There exists in my house, carefully folded inside volume 1 of Mark Twain’s autobiography (which I haven’t read) a yellowed rectangle of newsprint that had been cut from the Saint Louis Post-Dispatch newspaper. The date is clearly visible at the top—Sunday, July 4, 1976—and printed below is a special Bicentennial-themed edition of Milton Caniff’s Steve Canyon. Huge. Like, loose leaf paper-sized huge. Unthinkable in the current newspaper comics real-estate. No panels, either… just one large mural of colonial and modern-day American soldiers marching amidst various battlefields, all rendered by Milt’s strong, masterful pen. The only narrative is a poem, illustrated on a piece of scrollwork that threads its way through the images and ties everything together into a brilliant example of Caniff’s artistic mastery.

(On the other side is a Peanuts strip, which is not at all Bicentennial-themed. Way to participate, Schultz.)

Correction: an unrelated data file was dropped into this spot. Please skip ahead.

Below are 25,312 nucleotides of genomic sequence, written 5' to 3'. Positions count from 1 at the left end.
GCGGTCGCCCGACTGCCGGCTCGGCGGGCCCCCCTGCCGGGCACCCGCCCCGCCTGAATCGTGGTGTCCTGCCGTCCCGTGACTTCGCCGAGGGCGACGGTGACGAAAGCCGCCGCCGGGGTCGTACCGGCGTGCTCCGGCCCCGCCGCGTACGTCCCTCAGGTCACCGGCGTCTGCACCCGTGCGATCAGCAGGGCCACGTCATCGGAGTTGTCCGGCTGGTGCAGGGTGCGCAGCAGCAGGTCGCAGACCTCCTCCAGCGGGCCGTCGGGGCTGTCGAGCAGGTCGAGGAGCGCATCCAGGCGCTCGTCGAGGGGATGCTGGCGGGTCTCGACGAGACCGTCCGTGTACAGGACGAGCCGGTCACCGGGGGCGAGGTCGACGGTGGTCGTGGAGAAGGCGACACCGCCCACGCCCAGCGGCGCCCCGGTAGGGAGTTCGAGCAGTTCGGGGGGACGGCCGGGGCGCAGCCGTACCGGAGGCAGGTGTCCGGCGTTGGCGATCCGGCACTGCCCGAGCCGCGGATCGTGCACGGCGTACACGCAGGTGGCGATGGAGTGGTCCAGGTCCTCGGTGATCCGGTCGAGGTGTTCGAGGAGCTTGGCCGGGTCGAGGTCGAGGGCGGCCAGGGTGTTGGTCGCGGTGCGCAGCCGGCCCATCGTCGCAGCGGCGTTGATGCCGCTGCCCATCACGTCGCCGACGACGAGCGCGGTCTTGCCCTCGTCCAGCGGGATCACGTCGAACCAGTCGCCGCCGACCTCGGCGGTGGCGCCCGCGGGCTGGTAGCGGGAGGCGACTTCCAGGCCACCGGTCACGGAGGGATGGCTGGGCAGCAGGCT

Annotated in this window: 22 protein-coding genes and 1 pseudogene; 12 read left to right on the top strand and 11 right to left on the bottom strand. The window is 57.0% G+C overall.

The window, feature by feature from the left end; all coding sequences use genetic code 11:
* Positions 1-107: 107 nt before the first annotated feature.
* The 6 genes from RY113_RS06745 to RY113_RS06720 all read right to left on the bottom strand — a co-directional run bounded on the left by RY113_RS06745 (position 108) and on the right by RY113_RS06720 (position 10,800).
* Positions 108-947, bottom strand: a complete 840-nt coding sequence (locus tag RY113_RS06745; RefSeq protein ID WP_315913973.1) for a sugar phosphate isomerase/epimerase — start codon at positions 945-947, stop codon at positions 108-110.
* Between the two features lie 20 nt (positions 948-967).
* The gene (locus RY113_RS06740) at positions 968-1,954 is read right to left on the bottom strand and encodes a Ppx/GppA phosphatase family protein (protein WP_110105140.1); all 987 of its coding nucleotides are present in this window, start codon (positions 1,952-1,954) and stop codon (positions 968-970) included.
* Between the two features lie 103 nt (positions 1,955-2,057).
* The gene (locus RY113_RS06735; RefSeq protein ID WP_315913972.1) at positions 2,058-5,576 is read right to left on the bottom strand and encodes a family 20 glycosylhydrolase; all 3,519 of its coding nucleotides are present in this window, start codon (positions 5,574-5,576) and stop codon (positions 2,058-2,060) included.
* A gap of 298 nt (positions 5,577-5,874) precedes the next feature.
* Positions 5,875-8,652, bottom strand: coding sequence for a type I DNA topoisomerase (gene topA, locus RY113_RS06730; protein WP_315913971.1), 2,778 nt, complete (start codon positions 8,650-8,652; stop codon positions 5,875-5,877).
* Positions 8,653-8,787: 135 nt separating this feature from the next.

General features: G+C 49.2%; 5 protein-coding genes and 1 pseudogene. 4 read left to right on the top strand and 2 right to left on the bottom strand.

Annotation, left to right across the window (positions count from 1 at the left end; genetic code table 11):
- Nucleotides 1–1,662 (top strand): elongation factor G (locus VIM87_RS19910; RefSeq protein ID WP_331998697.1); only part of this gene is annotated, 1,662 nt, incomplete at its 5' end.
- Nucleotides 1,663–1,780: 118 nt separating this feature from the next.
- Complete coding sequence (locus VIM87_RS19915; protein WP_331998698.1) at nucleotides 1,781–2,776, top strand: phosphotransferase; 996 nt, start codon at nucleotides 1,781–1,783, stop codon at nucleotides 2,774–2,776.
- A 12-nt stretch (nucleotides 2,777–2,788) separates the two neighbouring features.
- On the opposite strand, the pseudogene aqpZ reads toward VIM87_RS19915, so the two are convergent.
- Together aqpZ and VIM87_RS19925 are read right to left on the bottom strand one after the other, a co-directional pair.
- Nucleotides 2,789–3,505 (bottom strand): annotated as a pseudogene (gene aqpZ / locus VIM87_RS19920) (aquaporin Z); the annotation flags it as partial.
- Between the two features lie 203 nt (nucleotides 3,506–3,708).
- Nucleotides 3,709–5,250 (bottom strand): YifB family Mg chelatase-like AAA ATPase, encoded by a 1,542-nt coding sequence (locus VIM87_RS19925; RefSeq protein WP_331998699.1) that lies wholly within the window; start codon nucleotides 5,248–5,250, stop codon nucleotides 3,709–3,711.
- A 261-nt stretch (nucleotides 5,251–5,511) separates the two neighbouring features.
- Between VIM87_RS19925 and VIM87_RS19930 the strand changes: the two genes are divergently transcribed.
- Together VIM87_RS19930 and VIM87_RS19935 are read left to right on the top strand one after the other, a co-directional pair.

I don’t keep this strip because of any sentimental patriotic value, though. I keep it around because when I hold it, I’m laying eyes on something all of America laid eyes upon nearly forty years ago. That piece of paper connects me to everyone else who read it on that long-ago Sunday morning. I wasn’t alive for the Bicentennial, but I can go there anytime I want.

Comics bring people together. It’s what they do. There’s something incredibly comforting to know that, even if you’re across the world from somebody, you can unwittingly share a moment by reading the day’s edition of Doonesbury. It’s a connection offered in a way unique to any other visual medium, and one nearly everyone in this country has been sharing for over a century.

There are three of us in the Pershing Empire, and we’re scattered across the country. Our time at school together began twenty years ago—half the intervening time since the Bicentennial—and here we are, doing comics together despite the thousand-mile gulf that separates our houses. It’s a connection we share, and one we’re sharing with you, wherever you are and however far in the future that you may be picking us up.

Hi there.